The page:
We asked Tim about his experiences of the five years of work as a part-time student, including the way he planned his work, how he selected the topic and some of the methods and techniques he used. Like most of the other researchers whose work we have considered in this book, he had a full-time job and family responsibilities which made considerable demands on his time. Originally, he planned scheduled time slots for the research but found it impossible to keep to them. There were too many interruptions and demands on his time, everything took much longer and was more effort than he originally anticipated and getting restarted after an interruption was frustrating. Many of us have experienced similar frustrations. In the end he succeeded because he was committed, but it was never easy.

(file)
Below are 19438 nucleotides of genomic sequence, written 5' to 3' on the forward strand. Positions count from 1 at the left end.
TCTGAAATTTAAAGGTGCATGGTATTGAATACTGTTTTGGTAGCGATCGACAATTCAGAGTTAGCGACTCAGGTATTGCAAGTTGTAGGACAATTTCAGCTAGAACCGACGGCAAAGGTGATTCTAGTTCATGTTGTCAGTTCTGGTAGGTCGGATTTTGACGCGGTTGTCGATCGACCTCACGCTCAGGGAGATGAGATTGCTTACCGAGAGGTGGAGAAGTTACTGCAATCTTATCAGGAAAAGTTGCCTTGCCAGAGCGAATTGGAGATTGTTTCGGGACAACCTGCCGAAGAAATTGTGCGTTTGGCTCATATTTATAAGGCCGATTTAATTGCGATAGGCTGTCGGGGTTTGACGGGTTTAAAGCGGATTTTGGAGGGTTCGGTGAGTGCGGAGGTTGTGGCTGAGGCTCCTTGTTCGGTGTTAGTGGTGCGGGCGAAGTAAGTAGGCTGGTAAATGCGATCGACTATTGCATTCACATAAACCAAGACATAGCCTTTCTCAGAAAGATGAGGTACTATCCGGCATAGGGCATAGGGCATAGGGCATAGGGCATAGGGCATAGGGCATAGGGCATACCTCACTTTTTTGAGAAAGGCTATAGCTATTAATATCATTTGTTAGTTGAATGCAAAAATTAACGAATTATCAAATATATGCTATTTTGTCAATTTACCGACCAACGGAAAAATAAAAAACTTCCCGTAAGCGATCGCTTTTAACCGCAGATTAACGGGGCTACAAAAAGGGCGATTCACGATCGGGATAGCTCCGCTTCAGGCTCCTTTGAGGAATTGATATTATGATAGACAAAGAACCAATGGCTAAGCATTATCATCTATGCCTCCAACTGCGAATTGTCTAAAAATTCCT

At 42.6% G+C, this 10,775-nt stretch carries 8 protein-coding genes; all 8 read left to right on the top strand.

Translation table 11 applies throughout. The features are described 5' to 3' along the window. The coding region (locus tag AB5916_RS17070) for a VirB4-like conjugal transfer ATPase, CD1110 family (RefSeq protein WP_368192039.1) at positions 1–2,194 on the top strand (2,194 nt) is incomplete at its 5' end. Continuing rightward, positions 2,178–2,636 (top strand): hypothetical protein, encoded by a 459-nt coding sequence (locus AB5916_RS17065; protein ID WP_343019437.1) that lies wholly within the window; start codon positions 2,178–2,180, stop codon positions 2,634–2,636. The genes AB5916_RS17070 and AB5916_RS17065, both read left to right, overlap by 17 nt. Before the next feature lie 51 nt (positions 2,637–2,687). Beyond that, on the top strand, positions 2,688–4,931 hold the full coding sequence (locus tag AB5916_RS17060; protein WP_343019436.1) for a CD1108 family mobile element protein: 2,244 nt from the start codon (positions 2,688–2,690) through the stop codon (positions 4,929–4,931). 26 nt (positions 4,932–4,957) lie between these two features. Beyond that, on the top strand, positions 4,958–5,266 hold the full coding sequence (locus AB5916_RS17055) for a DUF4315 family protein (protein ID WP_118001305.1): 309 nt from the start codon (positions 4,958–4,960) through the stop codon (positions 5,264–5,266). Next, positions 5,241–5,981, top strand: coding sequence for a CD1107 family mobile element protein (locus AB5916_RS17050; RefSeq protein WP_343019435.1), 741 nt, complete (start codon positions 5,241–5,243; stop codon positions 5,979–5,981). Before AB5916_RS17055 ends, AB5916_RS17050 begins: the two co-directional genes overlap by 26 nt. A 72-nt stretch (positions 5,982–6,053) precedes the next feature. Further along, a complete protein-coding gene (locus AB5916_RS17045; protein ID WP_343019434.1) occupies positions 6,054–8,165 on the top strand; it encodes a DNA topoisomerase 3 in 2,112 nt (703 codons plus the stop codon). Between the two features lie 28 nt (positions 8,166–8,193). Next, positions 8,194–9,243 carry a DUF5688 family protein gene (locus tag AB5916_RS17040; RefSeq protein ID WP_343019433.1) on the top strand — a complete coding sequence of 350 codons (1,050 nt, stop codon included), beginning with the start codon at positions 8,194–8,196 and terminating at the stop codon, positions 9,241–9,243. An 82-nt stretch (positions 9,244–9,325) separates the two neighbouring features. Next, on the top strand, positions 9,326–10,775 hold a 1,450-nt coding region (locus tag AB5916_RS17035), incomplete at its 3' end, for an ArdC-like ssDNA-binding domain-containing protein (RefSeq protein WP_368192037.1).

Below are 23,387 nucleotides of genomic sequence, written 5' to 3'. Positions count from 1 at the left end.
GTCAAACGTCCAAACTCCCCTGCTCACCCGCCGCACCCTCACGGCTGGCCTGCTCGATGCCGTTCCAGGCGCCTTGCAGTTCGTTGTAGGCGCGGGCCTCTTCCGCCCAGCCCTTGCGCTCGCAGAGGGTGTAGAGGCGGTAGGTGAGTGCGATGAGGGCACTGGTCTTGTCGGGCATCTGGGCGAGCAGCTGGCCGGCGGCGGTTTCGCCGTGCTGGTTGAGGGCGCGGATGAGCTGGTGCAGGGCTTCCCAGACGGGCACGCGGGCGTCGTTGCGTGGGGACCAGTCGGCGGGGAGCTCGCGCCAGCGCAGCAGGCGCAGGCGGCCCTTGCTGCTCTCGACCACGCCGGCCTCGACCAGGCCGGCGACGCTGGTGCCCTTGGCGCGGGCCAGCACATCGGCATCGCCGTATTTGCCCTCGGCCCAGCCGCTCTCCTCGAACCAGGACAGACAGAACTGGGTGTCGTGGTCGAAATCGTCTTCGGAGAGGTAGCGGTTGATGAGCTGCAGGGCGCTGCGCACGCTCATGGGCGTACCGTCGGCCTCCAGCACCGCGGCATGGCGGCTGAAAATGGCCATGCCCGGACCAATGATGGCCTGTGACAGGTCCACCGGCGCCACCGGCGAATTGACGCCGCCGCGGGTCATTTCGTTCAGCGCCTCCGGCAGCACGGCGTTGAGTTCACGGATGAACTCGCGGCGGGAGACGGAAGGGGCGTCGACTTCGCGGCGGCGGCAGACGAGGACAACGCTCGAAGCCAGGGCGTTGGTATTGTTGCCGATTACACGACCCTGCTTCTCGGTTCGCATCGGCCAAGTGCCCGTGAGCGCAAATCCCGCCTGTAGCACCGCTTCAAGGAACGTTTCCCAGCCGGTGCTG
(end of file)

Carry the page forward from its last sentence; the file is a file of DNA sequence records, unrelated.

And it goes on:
His topic gradually emerged from his supervisor's suggestions, from his work but also from his own developing interest in SET. He already had a Masters degree in auditing when he began the PhD and had become interested in the principles of quality auditing. His research was planned to be quantitative, but he needed to know what staff felt about SET, why some opposed it, what they thought about the characteristics of effective teaching and so much of his extensive preliminary work involved qualitative,